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Out of the Woods: A Memoir of Wayfinding Hardcover – January 7, 2014


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Product Details

  • Hardcover: 288 pages
  • Publisher: Harper (January 7, 2014)
  • Language: English
  • ISBN-10: 0061710245
  • ISBN-13: 978-0061710247
  • Product Dimensions: 8.3 x 5.5 x 1.3 inches
  • Shipping Weight: 12.8 ounces (View shipping rates and policies)
  • Average Customer Review: 3.9 out of 5 stars  See all reviews (99 customer reviews)
  • Amazon Best Sellers Rank: #59,315 in Books (See Top 100 in Books)

Editorial Reviews

From Booklist

The carefully constructed home Darling had created in her Manhattan apartment began to fall apart when her husband died. When their only child left for college, and the nest emptied completely, Darling knew she had to reinvent or rediscover herself lest she succumb to the cumulative grief of both events. She abandoned the verve and bustle of New York for the pervasive solitude of Vermont, buying a remote backwoods cabin that could only generously be called rustic. Darling discovers that what she doesn’t know about rural life is nearly eclipsed by what she doesn’t know about herself, yet her determination to learn not only how to live but how to survive is a project she embraces with a journalist’s passion for truth and fact-finding. Along with unrelenting loneliness and unyielding Yankee stoicism, Darling also confronts her own mortality when she is diagnosed with breast cancer. Darling has written a fierce and forthright chronicle of one formidable woman’s courageous journey of healing and revelation, gratitude and resilience. --Carol Haggas

Review

“A thought-provoking, poignant and often refreshingly funny book….It is a pleasure to spend time with Darling’s fine writing, thoughtful reflection and perhaps a more trustworthy sense of direction than she is willing to claim.” (Reeve Lindbergh, Washington Post)

“There have been many accounts of conquering nature and disease. But Darling melds her extreme adventures in the woods and in the doctor’s treatment room with brilliance and poetry….Wonderful.” (Judy Bolton-Fasman, Boston Globe)

“Darling is a dazzling writer, able to capture the image of ‘an apple blushing on the scraggly tree’ or the lingering grief of her husband’s death with a beautiful, sometimes tender, immediacy….The heft of this story is in her intelligent questioning of her past and future….Fascinating.” (Leigh Newman, New York Times Book Review)

“Like Pilgrim at Tinker Creek, but by a writer who has had a lot more tread scorched off her tires than the young and idealistic Dillard; both a compass and a manifesto for navigating the often-treacherous switchbacks of the second half of life. A marvelous book.” (Geraldine Brooks, Pulitzer Prize-winning author of March and Caleb's Crossing)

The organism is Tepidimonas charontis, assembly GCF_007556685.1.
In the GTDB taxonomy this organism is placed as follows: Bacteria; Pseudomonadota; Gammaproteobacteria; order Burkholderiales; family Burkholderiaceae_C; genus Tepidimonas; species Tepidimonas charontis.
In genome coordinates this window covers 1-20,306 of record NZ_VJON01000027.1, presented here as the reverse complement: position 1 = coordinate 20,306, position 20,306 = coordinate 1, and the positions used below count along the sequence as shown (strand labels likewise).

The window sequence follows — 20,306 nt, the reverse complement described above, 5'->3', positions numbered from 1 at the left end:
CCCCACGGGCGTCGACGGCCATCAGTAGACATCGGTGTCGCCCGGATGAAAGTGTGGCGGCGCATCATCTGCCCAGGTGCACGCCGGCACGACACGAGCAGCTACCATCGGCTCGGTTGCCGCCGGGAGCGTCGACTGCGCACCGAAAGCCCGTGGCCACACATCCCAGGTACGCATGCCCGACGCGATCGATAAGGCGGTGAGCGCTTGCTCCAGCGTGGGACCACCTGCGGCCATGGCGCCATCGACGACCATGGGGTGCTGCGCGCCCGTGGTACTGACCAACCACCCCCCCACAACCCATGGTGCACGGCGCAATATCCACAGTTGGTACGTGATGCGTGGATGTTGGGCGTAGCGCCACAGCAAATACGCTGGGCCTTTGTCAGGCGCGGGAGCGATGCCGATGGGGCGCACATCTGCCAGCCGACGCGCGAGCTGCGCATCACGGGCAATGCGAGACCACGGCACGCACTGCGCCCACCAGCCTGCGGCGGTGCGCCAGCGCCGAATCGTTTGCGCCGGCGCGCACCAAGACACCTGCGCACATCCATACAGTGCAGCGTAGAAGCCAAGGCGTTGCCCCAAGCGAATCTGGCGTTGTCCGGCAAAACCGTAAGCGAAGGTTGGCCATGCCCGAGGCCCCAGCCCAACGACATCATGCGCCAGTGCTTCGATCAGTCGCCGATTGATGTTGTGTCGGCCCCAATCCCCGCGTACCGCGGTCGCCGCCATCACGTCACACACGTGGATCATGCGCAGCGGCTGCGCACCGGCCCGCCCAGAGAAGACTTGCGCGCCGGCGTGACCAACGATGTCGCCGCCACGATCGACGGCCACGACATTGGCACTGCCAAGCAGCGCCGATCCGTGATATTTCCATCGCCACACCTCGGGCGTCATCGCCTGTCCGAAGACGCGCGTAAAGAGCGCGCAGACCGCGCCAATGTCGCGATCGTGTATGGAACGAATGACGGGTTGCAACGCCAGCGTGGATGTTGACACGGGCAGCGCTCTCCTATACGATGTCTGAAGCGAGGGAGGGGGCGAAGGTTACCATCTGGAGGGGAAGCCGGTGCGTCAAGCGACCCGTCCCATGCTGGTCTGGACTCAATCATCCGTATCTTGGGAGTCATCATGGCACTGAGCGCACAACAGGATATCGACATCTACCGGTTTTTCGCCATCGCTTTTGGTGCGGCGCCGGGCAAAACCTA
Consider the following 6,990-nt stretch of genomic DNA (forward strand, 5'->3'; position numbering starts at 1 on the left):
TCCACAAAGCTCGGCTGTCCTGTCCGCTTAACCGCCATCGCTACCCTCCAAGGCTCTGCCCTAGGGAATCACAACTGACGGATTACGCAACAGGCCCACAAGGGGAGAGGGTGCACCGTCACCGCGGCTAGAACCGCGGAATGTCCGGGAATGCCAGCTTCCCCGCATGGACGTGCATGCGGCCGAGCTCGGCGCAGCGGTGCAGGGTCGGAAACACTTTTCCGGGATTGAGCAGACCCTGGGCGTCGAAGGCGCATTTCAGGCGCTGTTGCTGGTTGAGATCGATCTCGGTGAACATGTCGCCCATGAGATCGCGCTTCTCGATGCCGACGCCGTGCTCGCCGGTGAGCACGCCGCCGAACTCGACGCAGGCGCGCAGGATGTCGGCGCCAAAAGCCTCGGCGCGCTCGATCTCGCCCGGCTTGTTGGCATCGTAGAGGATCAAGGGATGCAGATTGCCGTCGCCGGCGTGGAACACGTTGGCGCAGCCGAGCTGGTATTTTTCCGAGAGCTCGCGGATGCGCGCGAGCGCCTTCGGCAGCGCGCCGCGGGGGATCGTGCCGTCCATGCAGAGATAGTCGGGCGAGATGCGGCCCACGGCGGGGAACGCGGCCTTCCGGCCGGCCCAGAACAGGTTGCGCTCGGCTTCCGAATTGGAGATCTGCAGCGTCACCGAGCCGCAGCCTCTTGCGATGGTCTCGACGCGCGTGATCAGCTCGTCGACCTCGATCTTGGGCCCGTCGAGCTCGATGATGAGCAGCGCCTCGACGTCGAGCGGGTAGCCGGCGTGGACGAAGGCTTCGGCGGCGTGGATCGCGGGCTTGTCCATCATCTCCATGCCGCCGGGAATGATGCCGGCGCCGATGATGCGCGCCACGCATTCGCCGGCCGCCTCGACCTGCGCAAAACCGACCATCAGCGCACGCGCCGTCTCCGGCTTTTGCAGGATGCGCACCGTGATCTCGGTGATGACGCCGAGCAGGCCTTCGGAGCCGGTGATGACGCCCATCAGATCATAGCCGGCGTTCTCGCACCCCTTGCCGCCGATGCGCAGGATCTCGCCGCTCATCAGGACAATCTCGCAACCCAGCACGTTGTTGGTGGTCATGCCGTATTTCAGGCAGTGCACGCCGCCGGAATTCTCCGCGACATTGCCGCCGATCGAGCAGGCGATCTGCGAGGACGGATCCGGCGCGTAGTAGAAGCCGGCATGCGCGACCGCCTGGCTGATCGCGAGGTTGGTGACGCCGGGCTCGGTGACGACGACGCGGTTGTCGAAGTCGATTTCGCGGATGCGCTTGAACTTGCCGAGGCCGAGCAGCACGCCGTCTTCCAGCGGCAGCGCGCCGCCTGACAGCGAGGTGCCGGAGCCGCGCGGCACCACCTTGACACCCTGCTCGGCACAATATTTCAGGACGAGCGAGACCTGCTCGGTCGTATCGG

“What do we do when life unfolds in unexpected ways--which is to say, when life unfolds, full stop? We cave, or we persevere. We grow rigid and numb, or, like the inimitable Lynn Darling, we come to know ourselves, with courage and a beautiful, stumbling grace.” (Dani Shapiro, author of Devotion)

“Lynn Darling is a compelling character, smart and irreverent and earnest in her effort to find her way into the future. In beautiful and surprising prose, Darling invites us to wander with her as she circles and roams and ultimately claims her own destiny.” (Meredith Hall, author of Without a Map: A Memoir)

“Striking in its intelligence and imagery…Darling’s personal version of Dante’s dark night of the soul will resonate with many empty nesters, especially women….A compelling story of internal exploration, as well as outward-bound adventure that owes something to Henry David Thoreau and Virginia Woolf.” (Maureen Corrigan, NPR's Fresh Air)

“A graceful, intensely personal coming-of-middle-age story….Like the megaselling memoirs by Cheryl Strayed and Elizabeth Gilbert, it lays out a concrete, mappable-albeit open-ended-plan for self-betterment through travel and discovery.” (Elle)

“Darling has written a fierce and forthright chronicle of one formidable woman’s courageous journey of healing and revelation, gratitude and resilience.” (Booklist)

“This wry, intimate, deeply courageous memoir will speak to any woman who has rounded the corner into the afternoon of life, only to find herself pausing to wonder, Which way now? Lynn Darling was lucky enough to get utterly lost, and then brave enough to chart her own course home.” (Katrina Kenison, author of Magical Journey: An Apprenticeship in Contentment)

“Lynn Darling is everything I love in a writer: smart, honest, gimlet-eyed. Every sentence worth its weight. You’ll find no easy answers in this memoir of finding one’s way out of grief and loss and illness; instead, a trustworthy guide, a true compass.” (Nora Gallagher, author of Moonlight Sonata at the Mayo Clinic)

“Darling’s memoir navigates the geography of loss with a fresh, lush beauty….This is really a book about solitude, with Darling’s ironic wit (often directed at herself) cutting a sharp path through the wandering richness of melancholy.” (More Magazine)

“Fans of Wild and Eat, Pray, Love will relish seeing Darling find her footing.” (Fitness Magazine)

More About the Author

Lynn Darling is the author of Necessary Sins. Her work has appeared in the Washington Post, Esquire, Harper's Bazaar, and Elle, among others. She lives in New York City.

Customer Reviews

I just finished the book, finally finding myself skipping pages to get through it.
Nora
This author is a wonderful writer; she has great observation skills and the words just flow from her soul.
Kiwi
This book made me think twice about my own middle age and how I'd like the future to go.
BB

Most Helpful Customer Reviews

36 of 42 people found the following review helpful By Sharon Isch TOP 500 REVIEWERVINE VOICE on December 10, 2013
Format: Hardcover Vine Customer Review of Free Product ( What's this? )
At 56, journalist Lynn Darling found herself alone for the first time. Her husband had died of cancer 12 years earlier and now her only child was heading for college. Feeling the need to create a new life for herself, she sublet her New York apartment and off she went to Woodstock, Vermont, where she'd often vacationed, to find a house to buy and live in year round. Turns out the only one she could afford was an oddly constructed and not quite finished little house, off the beaten track, down an unmarked dirt road and surrounded by woods--an abode she'd later come to call "Castle Dismal."